By Neil Schulman
Oceanport — Mayor Michael Mahon wants everyone opposed to the proposal to build a crematory at Woodbine Cemetery to let state officials and owners of the cemetery they don’t want it.
“What I’d like to do is jam their inboxes,” Mahon said. “Clog up their e-mail. Speak loudly and clearly, in word and in voice.”
A couple of weeks ago, the borough learned that Woodbine was planning to build a crematory when they got a request from comments from the Air Permits Bureau of the Department of Environmental Protection.
“That’s the only notification ever to date,” said Borough Administrator John Bennett at the Aug. 8 Borough Council meeting, where many residents showed up to voice their concerns and objections.
At that meeting, council passed a resolution opposing the crematory, saying there are far too many concerns and unanswered questions.
Bennett originally thought that this wouldn’t be a serious issue. In 2003, while he was serving as New Jersey Governor, the state passed a law requiring any crematory get approval of local boards.
However, he learned that law was repealed several years ago, and replaced with one saying that the New Jersey Cemetery Board had sole discretion over the placement of crematorium, though the Board of Health must also sign off on any proposal.
“From our understanding, the Cemetery Board has not received notification,” Bennett said. The board told him that request wouldn’t come unless the DEP approves the proposal.
Oceanport officials are not impressed with the DEP’s review process this far. The notification of the permit application has to be published in a paper by law, and this one was printed in the Home Tribune, a paper based in Middlesex County.
“The Home Tribune may be a great paper, but we don’t read it,” Bennett said.
Borough Engineer Bill White, said that the Bureau of Air Permits of the DEP seems much less thorough than most of its bureaus.
“I’ve never seen a department that is so helpful to the applicant,” he said.
For example, White said that anyone who does work that could impact wetlands is required to issue notifications to everyone within 200 feet of the property. In contrast, nothing like that seems necessary for a crematory.
“I abut the property and I got no notification,” he said.
He also said it appears as if the department isn’t doing due diligence to see if it could cause pollution. “There is no testing required; the rely entirely on the manufacturer’s specification,” he said.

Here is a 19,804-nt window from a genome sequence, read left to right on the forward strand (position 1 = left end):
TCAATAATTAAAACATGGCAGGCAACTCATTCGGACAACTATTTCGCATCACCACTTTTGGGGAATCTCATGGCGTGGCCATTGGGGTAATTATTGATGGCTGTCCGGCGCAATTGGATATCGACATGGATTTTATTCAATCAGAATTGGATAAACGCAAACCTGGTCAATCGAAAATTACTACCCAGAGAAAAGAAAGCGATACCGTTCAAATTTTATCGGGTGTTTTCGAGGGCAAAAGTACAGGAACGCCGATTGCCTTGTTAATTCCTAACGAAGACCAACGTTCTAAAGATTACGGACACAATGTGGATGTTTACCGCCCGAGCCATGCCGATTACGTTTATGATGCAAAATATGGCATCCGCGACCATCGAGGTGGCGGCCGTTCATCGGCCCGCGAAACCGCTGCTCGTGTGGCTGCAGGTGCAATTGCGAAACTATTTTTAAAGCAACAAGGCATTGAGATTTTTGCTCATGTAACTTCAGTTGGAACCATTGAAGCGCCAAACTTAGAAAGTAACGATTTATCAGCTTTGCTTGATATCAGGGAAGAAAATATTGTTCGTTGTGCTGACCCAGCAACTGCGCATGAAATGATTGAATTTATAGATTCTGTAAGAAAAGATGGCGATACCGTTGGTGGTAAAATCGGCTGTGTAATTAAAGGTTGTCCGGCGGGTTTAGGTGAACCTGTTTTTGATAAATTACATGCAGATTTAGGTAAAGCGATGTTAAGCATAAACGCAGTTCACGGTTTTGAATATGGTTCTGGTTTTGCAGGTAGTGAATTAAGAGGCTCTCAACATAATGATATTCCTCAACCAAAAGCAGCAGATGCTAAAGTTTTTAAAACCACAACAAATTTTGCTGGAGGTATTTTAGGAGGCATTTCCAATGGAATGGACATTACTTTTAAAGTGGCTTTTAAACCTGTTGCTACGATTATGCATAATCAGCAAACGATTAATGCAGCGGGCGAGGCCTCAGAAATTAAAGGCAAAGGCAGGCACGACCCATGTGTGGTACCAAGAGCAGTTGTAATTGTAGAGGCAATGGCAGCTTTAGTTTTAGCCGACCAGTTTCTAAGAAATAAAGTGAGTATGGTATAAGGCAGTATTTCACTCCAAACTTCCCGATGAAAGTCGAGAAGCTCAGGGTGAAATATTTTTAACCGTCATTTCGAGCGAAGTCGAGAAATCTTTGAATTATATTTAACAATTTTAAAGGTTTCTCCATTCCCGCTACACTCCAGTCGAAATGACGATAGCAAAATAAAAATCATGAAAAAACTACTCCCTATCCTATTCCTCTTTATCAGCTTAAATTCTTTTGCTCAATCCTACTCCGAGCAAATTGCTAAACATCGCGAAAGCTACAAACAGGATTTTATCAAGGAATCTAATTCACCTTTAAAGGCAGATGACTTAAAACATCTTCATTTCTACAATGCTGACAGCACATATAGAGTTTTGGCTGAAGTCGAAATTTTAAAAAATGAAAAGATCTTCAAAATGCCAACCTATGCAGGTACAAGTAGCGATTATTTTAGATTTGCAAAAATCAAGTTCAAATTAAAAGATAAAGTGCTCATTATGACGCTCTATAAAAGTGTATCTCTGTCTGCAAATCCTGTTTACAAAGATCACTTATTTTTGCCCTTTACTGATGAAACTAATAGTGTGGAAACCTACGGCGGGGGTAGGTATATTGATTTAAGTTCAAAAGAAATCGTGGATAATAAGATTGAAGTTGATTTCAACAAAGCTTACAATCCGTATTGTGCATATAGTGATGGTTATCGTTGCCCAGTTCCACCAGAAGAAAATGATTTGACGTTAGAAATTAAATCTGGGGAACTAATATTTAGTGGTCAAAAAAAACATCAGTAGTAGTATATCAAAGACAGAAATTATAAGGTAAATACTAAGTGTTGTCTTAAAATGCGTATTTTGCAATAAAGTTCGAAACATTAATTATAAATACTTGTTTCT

“They don’t even know where the stack is going to be put” in Woodbine, he said. The notice said it would be at least 1,000 feet from any residential area, but gives nothing more specific.
White said that when he asked questions about pollutants, he was repeatedly told they would be “de minimus,” considered negligible, but wasn’t given any solid figures.
In 2002, when Woodbine proposed this, residents worried not only about the effects of having a large smokestack operating frequently nearby, but the potential impact of toxic chemicals being burned, such as mercury amalgams in dental fillings.
Councilman Joseph Irace said that when he got in touch with someone at the DEP Air Permits Bureau, they seemed surprised people would object to the crematory.
“He seemed to be taken aback there were any concerns,” Irace said.
Oceanport residents are not the only people concerned. Woodbine Cemetery is very close to the county-run Wolf Hill Park, and the Board of Chosen Freeholders has also passed a resolution opposing the idea.
Thomas DeBruin, a former West Long Branch Councilman, said his borough and Eatontown would also be concerned.
“Who knows which way the winds will blow?” he asked.
Mayor Michael Mahon said that, as of last week, the state had only received two comments on the matter, from Bennett and White. He wanted to change that, getting as many people involved as possible.
Oceanport officials said that they have spoken with the owner of Woodbine, who said he is willing to talk to them later, but is currently out of state.
At the meeting, Mahon distributed contact information for people at the DEP, New Jersey Cemetery Board, New Jersey Department of Health and Woodbine Cemetery. He said they were also planning to send a recorded transcript of this meeting to these organizations.
“I would like each and every person in this room to come to the microphone, state your name for the record, and say ‘I object to the crematorium,’” said Mahon, as the line began to form at the microphone.
People to contact, according to the Oceanport council, are: